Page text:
Earlier this year, Michigan Governor Gretchen Whitmer moved to terminate Enbridge’s easement for its Line 5 pipeline. Built some seventy years ago, Line 5 daily transports about 23 millions gallons of oil and natural gas liquids, crossing through Michigan, including 4.5 miles of dual pipelines running along the bottom of the Straits of Mackinac.
The matter is currently before the courts. The Canadian government has filed an amicus brief in support of Enbridge, while the company has defied the governor’s order to stop operating the line by May 12. Whitmer, for her part, has threatened the seizure of any post-May 12 profits.
With this dispute ongoing, I wanted to provide some historical and personal background. I’m writing a book on the history of Canada-US energy and environmental relations, of which crossborder pipelines are a major part. It also just so happens that I’m a Canadian living in Michigan – in Kalamazoo no less, where Enbridge’s Line 6B disgorged over 1 million gallons of diluted bitumen in a 2010 spill. In this post I’ll take readers on a quick tour of the historical landscape of crossborder pipelines before zeroing in the Line 5 case.
Petroleum Pipelines in the Early Cold War
The discovery of oil in Alberta soon after the end of the Second World War set off a range of discoveries in the Canadian west. The Canadian and Albertan governments actively encouraged American foreign investment since they had the experience and capability domestic industry and finance lacked. American financing could also help, somewhat paradoxically, with the goal of making Canada less dependent on American fossil fuels. But this also meant that foreign multinationals controlled much of the Canadian fossil fuel industry.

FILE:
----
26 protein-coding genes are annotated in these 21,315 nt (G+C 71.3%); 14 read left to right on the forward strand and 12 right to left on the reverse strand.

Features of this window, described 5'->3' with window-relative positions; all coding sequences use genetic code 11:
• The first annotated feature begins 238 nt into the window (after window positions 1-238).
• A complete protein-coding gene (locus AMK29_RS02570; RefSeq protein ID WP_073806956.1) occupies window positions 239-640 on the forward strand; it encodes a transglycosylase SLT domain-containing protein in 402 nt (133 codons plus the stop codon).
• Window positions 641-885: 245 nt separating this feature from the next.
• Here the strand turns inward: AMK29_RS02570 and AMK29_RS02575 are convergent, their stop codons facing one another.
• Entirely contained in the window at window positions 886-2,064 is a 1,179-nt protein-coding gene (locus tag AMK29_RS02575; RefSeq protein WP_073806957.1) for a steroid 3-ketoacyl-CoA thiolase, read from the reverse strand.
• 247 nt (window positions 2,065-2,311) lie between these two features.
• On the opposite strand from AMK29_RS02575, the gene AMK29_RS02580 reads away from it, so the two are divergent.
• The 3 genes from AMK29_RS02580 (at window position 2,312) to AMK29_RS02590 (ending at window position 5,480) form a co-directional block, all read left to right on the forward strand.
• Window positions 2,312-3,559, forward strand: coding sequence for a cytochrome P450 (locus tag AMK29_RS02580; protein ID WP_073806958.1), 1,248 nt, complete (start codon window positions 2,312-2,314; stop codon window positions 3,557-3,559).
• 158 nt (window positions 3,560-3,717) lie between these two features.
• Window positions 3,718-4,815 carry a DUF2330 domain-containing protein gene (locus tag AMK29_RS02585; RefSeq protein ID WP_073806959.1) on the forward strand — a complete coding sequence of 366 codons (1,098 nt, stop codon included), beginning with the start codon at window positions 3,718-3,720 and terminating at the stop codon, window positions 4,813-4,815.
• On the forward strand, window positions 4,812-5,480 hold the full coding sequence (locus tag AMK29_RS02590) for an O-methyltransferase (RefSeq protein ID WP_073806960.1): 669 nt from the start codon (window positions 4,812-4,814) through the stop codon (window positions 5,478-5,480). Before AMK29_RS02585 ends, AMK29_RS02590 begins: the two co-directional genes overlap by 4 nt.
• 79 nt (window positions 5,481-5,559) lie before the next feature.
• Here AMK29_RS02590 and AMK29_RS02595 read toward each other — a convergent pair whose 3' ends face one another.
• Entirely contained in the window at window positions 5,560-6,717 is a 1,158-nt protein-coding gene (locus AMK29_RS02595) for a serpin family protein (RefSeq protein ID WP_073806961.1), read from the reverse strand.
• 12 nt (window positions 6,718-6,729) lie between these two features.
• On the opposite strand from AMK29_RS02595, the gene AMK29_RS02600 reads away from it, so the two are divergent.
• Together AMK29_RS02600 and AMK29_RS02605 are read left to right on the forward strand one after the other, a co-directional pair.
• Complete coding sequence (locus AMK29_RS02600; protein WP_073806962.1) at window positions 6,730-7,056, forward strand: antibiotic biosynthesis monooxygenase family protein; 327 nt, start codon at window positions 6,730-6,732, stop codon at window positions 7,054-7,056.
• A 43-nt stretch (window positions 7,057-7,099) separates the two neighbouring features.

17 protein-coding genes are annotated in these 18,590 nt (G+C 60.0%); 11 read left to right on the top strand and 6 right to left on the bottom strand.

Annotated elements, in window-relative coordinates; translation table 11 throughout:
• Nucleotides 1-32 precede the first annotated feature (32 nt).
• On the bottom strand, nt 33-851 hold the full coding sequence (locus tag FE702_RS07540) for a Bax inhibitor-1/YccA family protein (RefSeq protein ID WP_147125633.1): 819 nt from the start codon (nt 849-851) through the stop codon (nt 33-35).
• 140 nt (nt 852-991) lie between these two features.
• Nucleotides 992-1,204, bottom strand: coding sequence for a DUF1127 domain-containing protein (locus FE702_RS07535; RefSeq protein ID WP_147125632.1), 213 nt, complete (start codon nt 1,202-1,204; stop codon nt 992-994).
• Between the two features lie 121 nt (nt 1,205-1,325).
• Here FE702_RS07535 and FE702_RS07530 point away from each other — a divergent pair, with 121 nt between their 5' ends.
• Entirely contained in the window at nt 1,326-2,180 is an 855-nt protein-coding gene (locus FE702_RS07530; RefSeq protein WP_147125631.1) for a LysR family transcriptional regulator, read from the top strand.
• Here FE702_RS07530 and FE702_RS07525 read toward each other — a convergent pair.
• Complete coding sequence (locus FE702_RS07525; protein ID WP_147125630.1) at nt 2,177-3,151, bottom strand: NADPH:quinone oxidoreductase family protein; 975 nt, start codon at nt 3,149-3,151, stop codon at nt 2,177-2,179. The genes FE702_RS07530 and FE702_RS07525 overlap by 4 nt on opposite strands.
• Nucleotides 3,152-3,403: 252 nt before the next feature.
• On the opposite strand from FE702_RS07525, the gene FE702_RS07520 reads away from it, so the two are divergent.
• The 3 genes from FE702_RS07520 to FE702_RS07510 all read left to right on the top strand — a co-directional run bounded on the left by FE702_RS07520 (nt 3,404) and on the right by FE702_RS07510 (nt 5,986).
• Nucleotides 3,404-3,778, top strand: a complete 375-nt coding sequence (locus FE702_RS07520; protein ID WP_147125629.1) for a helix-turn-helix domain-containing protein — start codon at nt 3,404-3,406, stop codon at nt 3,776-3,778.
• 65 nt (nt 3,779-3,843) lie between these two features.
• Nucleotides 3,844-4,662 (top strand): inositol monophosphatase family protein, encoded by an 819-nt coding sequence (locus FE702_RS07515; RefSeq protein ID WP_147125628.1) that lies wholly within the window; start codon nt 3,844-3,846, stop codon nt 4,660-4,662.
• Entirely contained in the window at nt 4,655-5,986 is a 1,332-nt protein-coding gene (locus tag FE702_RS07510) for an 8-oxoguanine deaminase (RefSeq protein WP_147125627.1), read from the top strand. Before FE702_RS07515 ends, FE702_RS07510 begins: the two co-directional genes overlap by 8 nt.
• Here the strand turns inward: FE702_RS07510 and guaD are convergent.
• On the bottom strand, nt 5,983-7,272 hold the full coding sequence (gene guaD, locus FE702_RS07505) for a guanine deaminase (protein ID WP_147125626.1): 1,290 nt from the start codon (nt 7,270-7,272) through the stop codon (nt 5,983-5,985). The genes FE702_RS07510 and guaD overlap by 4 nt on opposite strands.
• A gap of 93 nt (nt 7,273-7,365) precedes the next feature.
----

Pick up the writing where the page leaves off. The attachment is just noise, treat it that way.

This postwar hydrocarbon expansion sparked a long-lasting boom in pipeline construction. In 1949, Ottawa passed the Pipelines Act which affirmed dominion control over interprovincial and international oil and gas pipelines. The National Energy Board (NEB) was created in 1959, superseding the Fluid and Electricity Exportation Act (the creation of the NEB was a partial recognition that fossil fuels were for the first time passing electricity as the main form of energy sent south across the border).